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    1. Aww, thanks Margaret! I'm happy I inspire! :)

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  4. Love how Michelle keeps her notebooks. I started journaling daily in high school, but over a decade later, my journaling habits are a bit sporadic.

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    1. Thanks Bridget! I went through some dry spots too. It's never too late to start again.

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  5. This is such an inspiring testament to the power of living life as a writer! I love that notion of having your notebook be an extension of you, where problems get untangled, ideas are nurtured, and memories live on. Thank you, Michelle.

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    1. Wow! Thank you Kathy! Your comment means a lot!

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  6. No guilt!! That's so important. I loved your post and thank you for sharing. Write on.

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    1. Thanks you so much! Happy Writing to you too!

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  7. I'm envious of your colorful pages, Michelle. So it made me happy to see your messy page. A desire to create beautiful pages kept me from writing for so long. Now I try to embrace my efforts and remember that last rule: "No guilt!" "The important thing is to begin." Thanks for this inspiring post and fun glimpse inside your notebooks. I want to be a 6th grader in your classroom.

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  8. Sigh. I wish I was a notebook keeper. I've tried!! My writing tends to all be on my blog or on the computer, but I wish I kept a handwritten one. Your notebook keeping is so inspiring, Michelle. I'm going to try again because of you!!!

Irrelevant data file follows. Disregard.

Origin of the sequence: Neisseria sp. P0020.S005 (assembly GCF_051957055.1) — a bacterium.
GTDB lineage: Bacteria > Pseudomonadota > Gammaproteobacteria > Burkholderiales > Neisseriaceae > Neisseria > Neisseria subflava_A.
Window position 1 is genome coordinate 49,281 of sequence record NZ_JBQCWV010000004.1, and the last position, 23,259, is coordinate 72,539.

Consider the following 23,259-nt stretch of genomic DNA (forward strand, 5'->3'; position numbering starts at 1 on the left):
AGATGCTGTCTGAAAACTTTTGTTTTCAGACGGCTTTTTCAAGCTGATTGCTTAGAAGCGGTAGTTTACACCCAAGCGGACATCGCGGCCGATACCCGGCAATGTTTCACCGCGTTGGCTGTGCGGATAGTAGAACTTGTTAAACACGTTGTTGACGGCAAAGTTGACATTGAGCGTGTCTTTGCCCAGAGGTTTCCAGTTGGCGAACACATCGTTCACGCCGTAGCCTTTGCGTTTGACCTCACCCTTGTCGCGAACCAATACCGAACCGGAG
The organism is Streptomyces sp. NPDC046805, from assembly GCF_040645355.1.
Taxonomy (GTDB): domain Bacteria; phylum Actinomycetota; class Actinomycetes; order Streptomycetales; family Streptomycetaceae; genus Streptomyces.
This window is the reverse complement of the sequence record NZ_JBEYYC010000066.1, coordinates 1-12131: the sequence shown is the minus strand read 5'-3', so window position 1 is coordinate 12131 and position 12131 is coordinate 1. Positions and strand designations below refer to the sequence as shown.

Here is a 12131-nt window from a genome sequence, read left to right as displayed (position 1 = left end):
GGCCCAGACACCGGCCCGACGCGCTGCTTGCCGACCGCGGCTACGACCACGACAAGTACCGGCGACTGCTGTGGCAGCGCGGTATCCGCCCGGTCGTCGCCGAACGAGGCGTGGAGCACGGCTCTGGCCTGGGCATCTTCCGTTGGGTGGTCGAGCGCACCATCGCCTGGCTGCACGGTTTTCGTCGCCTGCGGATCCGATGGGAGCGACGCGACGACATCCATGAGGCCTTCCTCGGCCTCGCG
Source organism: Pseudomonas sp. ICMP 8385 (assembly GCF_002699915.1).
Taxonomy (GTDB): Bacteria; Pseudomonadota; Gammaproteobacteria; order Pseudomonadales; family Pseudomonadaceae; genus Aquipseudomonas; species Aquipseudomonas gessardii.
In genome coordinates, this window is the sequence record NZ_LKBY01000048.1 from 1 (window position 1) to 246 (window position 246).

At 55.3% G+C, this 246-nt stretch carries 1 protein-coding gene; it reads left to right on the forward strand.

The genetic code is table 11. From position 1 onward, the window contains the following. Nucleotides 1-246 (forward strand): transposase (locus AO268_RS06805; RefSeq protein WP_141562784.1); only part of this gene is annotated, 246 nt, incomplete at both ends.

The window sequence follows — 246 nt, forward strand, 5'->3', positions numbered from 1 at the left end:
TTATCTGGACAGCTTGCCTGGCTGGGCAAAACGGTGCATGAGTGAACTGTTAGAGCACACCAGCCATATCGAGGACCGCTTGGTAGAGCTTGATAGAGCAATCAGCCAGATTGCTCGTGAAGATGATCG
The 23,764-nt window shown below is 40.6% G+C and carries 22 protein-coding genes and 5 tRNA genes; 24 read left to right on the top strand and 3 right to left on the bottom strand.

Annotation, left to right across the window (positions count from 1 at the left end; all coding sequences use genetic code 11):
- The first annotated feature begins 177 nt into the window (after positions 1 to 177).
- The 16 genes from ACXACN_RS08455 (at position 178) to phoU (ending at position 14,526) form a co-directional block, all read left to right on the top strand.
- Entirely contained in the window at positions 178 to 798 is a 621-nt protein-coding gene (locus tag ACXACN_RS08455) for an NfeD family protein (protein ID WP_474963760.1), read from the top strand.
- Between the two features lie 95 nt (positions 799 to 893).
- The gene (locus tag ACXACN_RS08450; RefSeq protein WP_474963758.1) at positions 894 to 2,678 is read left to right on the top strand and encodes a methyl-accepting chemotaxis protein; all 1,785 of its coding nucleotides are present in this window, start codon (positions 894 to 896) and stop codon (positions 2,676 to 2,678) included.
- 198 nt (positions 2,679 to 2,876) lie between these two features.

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  9. Hi Michelle! Today is a significant day for me, because I discovered that I am a notebook addict! I have spent the past few delicious hours enjoying posts about notebook addiction. Your post is lovely and inspiring...I loved it!

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  10. Hi Michelle! Today is a significant day for me, because I discovered that I am a notebook addict! I have spent the past few delicious hours enjoying posts about notebook addiction. Your post is lovely and inspiring...I loved it!

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  11. "Open your notebook everyday." This is my goal! I am a "starter and stopper", on paper and online. My goal is to be more consistent. Thanks for the inspiration! Great post!

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  12. Thanks for posting and being inspiring!

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  13. You must be so inspiring for your students Michelle. They're going to be lifelong 'notebook-keepers'. You're inspiring me to use a little more color. I generally stick with black ink or pencil, will find some good pens, and start some new kinds of entries! Thanks for letting us have a peek! (FYI-don't put me in the drawing, Amy, I have plenty. . .)

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  14. Wow Michelle! How come it has taken me so long to find this spot. This is beautiful.

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  15. Wow Michelle! How come it has taken me so long to find this spot. This is beautiful.

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  16. Amy, it is exciting that you featured Michelle in this post because her notebooks are so full of passion and energy. Doodle art, colors, and ideas such as "Writing is an act of faith," make up the high points of her notebooks. I love the thought that writing is a lifelong art. Thank you to both of you.

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  17. I love seeing the variety of entries in Michelle's notebooks: narratives, quotes, lists, pictures. "Give yourself permission to allow your notebook what you need it to be." So important when I think of using Writer's Notebooks with my students.